High Volume, or Low Volume Training
Copyright, L.J. Maile, Ph.D.
That really makes low weight, low volume work most appropriate for those just starting out, or for those recovering from heavy work done earlier. Let's consider these two situations. In the first, the athlete is very likely new to powerlifting, being so, will need practice on the basic movements and will need to gain endurance for our sport. It seems obvious, but probably isn't, that endurance demonstrated running, swimming, bicycling, etc. does not necessarily predict a higher capacity to perform repetitions at a given weight. Practice, and gradually increasing capacity at that specific task is more closely related to successful performance. That is not to say that you can remain totally "out of shape" and be a successful powerlifter, but it is not necessary for you to reach the level of conditioning seen in endurance athletes. Light training will allow the powerlifter to develop lifting specific endurance. Dropping the repetitions too low will make for greater strength, but will not develop the fitness baseline needed. The new powerlifter, then, will benefit from light training because they will begin to develop the level of conditioning for more advanced training. The volume, ideally, should increase until it reaches a level that is consistent with the training system the athlete would like to employ as they become more advanced. The added benefit is that weights used are not so heavy, and volume is not so high that the athlete's form degrades. Lifters who have just completed a period of heavy or high volume training are likely to need the time to recover. He or she may have nagging injuries, will most likely have lost some endurance as a function of decreasing repetitions done as the competition approaches, and may well be overtrained (a whole body phenomenon). Dropping the weight, and initially, the volume will allow recovery and regained conditioning. This approach also has benefits that exceed just "taking time off."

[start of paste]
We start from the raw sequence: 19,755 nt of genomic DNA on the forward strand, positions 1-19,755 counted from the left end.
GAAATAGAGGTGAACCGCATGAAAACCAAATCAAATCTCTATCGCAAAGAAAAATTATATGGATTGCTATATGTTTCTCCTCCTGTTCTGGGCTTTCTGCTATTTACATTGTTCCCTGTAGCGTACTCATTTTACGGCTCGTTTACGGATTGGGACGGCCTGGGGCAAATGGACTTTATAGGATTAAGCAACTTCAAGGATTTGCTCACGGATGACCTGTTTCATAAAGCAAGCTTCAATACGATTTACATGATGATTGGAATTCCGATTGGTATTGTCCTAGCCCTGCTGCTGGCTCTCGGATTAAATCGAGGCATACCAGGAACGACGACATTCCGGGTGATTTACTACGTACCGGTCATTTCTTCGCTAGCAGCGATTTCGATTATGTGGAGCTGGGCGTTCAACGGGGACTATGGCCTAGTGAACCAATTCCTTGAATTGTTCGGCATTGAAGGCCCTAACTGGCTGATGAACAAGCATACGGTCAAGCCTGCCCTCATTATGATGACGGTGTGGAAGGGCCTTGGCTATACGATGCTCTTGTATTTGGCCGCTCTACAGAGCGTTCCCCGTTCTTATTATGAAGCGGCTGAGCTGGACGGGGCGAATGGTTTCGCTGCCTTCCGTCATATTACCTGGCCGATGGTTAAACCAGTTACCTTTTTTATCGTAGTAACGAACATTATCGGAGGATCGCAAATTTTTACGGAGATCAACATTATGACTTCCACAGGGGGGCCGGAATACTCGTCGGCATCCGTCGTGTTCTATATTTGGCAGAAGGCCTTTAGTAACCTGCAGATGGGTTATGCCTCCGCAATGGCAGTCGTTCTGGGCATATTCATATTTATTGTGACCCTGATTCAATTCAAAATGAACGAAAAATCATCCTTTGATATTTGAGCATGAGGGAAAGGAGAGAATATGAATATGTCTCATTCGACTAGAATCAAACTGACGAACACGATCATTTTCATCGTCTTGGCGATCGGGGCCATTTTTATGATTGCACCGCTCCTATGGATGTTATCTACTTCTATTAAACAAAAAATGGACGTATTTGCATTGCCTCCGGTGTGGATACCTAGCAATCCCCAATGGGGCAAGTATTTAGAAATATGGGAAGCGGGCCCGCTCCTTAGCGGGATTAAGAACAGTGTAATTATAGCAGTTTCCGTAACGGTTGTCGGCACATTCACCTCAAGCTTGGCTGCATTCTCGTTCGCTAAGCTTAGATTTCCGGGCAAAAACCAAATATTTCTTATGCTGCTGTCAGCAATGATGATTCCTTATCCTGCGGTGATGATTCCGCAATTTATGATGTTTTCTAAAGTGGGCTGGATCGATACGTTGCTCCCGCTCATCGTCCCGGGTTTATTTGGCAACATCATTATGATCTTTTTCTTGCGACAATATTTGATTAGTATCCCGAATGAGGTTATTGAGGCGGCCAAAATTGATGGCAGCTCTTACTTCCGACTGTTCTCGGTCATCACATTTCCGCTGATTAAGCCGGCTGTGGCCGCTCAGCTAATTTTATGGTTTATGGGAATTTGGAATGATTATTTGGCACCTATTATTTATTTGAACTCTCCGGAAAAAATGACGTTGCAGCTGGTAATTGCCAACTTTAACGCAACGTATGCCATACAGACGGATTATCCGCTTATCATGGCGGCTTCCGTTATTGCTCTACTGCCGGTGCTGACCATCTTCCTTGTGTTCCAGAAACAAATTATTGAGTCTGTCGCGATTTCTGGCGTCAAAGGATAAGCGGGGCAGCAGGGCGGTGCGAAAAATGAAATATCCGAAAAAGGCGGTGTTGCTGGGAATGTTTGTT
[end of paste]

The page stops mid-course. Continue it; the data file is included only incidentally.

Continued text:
|The question that many novice lifters ask is, "how much training is enough?" There are a number of approaches to training that can be used. They may be grouped reflecting four major philospohies: low volume, light weight; low volume, heavy weight; high volume, light weight; and high volume, heavy weight.
Realistically, there are very few practitioners who compete at the elite level training at what could be considered low volume, using low weight. While there are several training systems that avoid maximum weights prior to the competition, and those which involve percentages on some exercises that are light much of the time, each of these approaches tend to include some training on some exercises that are fairly high, e.g. 90% of prior maximum. Even those that emphasize speed exercises performed at low relative percentages usually include accessory work that is very heavy.
Veteran lifters like Wade Hooper know how much volume is perfect for them.
There are a number of powerlifting competitors who practice a low volume, high weight scheme. They may do very few repetitions each week, and of course, very few heavy repetitions prior to a competition. An example of this approach is seen in the training regimen of Jim Williams, former World Record holder in the bench press. If one can believe his reported workouts, he did three heavy reps on the bench press each week. Accessory work was minimal, and relative to his great pressing power, light in percentage. Underlying this approach is the logic that in order to do maximum weight, very little other work must be done. To do so would take away from the capacity to perform the target lift.